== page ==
The most important thing to remember when introducing solids is never to leave your baby alone when they are feeding.

When should we start on solids?

Until your baby is about 6 months old, breastmilk (or formula milk) is the only food she needs. It’s not a good idea to give her other food too early, as her digestive system isn’t ready yet.

You can tell that your baby is ready for solid foods when he can:

  • Stay in a sitting position and hold his head steady
  • Look at the food, pick it up and put it in his mouth all by himself.
  • Swallow food (if he finds it hard to swallow, he’ll push it back out).

Before your baby is six months old, he may need more milk feeds if he seems to be getting hungrier, or suddenly starts waking up in the night. These aren’t signs that he’s ready for solid food.

What are the best first foods?

Don’t forget to put a plastic mat or some newspaper under your baby’s chair – this is going to be messy!

First foods

  • mashed  fruit or vegetables (like carrots or apples), from a spoon
  • soft cooked sticks of fruit and vegetables, that your baby can hold
  • uncooked soft fruits (like bananas)
  • baby rice mixed with your baby’s usual milk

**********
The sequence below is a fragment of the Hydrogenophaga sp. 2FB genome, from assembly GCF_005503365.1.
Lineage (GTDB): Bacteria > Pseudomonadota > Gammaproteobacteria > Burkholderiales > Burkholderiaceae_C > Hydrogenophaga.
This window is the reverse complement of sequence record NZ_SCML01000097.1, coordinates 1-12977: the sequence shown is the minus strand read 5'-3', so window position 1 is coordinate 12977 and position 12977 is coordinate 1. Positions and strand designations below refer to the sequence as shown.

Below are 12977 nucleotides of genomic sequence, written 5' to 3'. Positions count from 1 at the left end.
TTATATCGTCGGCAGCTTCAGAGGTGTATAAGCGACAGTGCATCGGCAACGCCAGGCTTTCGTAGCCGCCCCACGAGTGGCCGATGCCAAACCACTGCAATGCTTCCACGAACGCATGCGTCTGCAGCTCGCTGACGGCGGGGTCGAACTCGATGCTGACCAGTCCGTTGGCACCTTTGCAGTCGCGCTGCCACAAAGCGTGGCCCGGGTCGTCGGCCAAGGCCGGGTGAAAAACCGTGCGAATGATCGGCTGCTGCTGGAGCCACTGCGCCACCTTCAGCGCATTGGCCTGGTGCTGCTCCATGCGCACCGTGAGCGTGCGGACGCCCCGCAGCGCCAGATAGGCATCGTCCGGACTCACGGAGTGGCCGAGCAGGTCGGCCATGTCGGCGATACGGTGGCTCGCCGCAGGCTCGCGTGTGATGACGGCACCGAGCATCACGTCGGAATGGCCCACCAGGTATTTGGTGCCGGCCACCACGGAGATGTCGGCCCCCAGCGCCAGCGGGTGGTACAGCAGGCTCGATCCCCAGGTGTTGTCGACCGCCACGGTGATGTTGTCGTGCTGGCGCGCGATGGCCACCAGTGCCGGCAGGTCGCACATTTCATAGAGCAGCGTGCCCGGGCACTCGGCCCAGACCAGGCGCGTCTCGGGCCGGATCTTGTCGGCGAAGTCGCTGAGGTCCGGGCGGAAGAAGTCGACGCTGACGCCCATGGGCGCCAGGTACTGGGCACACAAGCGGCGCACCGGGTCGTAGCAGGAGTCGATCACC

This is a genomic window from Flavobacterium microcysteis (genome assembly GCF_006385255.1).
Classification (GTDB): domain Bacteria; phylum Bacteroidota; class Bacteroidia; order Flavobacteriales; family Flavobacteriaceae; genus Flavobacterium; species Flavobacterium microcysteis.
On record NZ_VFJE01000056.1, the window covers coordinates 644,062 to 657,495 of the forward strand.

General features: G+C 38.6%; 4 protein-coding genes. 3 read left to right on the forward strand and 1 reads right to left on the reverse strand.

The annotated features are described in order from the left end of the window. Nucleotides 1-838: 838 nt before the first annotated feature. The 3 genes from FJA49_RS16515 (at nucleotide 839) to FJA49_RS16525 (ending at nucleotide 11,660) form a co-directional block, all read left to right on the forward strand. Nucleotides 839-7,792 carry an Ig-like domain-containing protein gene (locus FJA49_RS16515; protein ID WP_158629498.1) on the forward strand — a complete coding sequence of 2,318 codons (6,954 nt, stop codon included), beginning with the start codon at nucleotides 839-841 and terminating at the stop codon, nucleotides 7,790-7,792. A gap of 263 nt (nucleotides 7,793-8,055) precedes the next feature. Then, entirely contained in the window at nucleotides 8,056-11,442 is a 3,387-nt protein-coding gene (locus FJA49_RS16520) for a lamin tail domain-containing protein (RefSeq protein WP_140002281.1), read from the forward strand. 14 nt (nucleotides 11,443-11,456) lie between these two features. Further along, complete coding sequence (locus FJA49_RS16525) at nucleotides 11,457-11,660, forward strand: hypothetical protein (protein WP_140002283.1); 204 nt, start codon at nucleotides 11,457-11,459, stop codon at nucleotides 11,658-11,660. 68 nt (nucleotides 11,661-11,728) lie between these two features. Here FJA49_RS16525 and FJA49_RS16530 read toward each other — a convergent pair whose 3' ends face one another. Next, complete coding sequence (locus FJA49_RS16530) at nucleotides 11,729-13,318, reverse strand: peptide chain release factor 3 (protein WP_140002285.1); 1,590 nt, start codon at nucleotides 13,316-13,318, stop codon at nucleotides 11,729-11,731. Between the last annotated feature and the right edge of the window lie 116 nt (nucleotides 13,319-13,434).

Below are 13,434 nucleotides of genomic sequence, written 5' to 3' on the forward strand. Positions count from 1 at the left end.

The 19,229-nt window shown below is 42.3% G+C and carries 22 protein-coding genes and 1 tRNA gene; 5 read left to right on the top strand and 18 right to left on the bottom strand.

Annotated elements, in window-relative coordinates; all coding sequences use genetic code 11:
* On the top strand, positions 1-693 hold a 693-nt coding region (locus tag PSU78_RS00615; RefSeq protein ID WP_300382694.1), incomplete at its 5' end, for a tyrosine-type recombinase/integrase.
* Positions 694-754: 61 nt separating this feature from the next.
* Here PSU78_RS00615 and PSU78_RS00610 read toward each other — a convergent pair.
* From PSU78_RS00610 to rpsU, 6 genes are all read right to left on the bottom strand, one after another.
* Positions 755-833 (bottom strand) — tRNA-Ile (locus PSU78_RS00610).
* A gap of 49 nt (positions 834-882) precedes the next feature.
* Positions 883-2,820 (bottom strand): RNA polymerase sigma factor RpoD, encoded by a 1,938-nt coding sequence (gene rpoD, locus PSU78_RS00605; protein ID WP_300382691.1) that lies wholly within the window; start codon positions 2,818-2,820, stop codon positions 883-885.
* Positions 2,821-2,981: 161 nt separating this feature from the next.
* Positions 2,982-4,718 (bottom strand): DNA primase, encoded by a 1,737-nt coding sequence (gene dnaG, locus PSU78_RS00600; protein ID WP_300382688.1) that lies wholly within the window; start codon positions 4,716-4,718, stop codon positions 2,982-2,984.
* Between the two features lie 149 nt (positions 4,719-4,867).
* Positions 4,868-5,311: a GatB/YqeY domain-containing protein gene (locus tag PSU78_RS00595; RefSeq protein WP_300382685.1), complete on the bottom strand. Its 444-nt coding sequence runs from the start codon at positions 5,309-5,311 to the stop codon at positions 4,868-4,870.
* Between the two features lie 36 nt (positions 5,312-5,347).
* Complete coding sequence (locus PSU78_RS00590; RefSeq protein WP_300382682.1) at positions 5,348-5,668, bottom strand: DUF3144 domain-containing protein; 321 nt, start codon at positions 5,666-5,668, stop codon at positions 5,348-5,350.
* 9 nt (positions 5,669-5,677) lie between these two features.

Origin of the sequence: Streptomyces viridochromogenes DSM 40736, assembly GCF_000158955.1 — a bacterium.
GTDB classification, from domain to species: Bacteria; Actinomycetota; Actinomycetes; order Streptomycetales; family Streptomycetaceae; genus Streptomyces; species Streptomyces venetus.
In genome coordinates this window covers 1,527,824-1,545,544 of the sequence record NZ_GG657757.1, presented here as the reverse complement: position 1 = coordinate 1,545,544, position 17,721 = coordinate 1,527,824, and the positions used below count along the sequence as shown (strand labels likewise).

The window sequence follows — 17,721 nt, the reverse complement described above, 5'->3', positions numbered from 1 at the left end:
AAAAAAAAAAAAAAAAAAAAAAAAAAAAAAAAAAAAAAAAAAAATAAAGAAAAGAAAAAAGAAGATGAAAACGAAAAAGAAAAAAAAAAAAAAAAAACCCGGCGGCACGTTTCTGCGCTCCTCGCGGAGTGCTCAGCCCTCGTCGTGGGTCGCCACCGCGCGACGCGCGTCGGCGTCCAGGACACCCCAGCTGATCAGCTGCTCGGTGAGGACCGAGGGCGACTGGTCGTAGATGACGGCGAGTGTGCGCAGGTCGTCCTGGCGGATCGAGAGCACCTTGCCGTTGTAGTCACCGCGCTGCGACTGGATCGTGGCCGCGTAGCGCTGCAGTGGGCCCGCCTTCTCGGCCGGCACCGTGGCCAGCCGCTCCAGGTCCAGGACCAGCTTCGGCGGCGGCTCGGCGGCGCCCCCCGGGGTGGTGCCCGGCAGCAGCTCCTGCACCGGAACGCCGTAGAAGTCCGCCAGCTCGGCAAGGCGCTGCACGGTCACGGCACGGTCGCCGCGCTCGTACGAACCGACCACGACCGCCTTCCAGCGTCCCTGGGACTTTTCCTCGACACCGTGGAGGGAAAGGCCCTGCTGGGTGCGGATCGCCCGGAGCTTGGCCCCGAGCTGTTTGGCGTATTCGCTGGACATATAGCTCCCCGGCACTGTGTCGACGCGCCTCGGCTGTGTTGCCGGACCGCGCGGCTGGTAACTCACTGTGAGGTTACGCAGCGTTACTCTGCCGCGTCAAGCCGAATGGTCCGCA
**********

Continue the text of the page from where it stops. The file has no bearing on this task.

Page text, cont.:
Next foods

  • soft cooked meat such as chicken
  • mashed fish (check very carefully for any bones) and mashed hard boiled eggs
  • pasta or noodles
  • fingers of toast, pieces of chapatti
  • lentils
  • rice
  • full fat yoghurt, fromage frais or custard (best with no added sugar or lower sugar).

What should my baby drink when she starts solids?

Your baby will still need to drink lots of her normal milk (breastmilk or formula) while she is getting used to solids. Gradually as she gets bigger, she’ll need more food and less milk. You shouldn’t give her cow’s milk to drink until she is one year old, but it’s fine to use cow’s milk in cooking or mixed with food (like porridge) from 6 months.

At the same time that you start your baby on solids, give her a cup and offer her sips of water with meals. Although there are some ‘non-spill’ cups which are less messy, they don’t help your baby to learn to sip and aren’t good for her teeth. It’s better to use an open cup or one with a spout.